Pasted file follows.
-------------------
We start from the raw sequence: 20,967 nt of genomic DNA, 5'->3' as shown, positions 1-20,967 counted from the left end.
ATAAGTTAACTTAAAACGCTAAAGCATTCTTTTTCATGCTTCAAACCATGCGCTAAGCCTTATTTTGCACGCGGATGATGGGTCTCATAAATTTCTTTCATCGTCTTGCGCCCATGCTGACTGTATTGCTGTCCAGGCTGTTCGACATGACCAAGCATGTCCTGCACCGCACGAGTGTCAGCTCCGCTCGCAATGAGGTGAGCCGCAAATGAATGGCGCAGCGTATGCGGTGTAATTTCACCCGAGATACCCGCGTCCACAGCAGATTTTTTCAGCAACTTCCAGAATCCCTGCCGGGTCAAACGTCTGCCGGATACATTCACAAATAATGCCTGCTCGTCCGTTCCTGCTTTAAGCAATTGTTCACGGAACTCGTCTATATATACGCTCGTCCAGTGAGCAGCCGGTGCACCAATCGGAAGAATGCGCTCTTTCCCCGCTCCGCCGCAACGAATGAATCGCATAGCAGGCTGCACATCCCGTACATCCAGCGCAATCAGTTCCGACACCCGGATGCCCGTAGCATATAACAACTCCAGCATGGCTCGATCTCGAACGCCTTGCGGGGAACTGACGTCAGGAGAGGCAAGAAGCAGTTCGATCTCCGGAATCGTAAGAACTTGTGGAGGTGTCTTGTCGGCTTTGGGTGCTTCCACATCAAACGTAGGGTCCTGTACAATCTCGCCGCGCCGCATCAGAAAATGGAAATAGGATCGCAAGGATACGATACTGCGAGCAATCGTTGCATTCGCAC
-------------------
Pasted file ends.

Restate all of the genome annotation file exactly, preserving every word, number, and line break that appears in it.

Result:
We start from the raw sequence: 20,967 nt of genomic DNA, 5'->3' as shown, positions 1-20,967 counted from the left end.
ATAAGTTAACTTAAAACGCTAAAGCATTCTTTTTCATGCTTCAAACCATGCGCTAAGCCTTATTTTGCACGCGGATGATGGGTCTCATAAATTTCTTTCATCGTCTTGCGCCCATGCTGACTGTATTGCTGTCCAGGCTGTTCGACATGACCAAGCATGTCCTGCACCGCACGAGTGTCAGCTCCGCTCGCAATGAGGTGAGCCGCAAATGAATGGCGCAGCGTATGCGGTGTAATTTCACCCGAGATACCCGCGTCCACAGCAGATTTTTTCAGCAACTTCCAGAATCCCTGCCGGGTCAAACGTCTGCCGGATACATTCACAAATAATGCCTGCTCGTCCGTTCCTGCTTTAAGCAATTGTTCACGGAACTCGTCTATATATACGCTCGTCCAGTGAGCAGCCGGTGCACCAATCGGAAGAATGCGCTCTTTCCCCGCTCCGCCGCAACGAATGAATCGCATAGCAGGCTGCACATCCCGTACATCCAGCGCAATCAGTTCCGACACCCGGATGCCCGTAGCATATAACAACTCCAGCATGGCTCGATCTCGAACGCCTTGCGGGGAACTGACGTCAGGAGAGGCAAGAAGCAGTTCGATCTCCGGAATCGTAAGAACTTGTGGAGGTGTCTTGTCGGCTTTGGGTGCTTCCACATCAAACGTAGGGTCCTGTACAATCTCGCCGCGCCGCATCAGAAAATGGAAATAGGATCGCAAGGATACGATACTGCGAGCAATCGTTGCATTCGCAC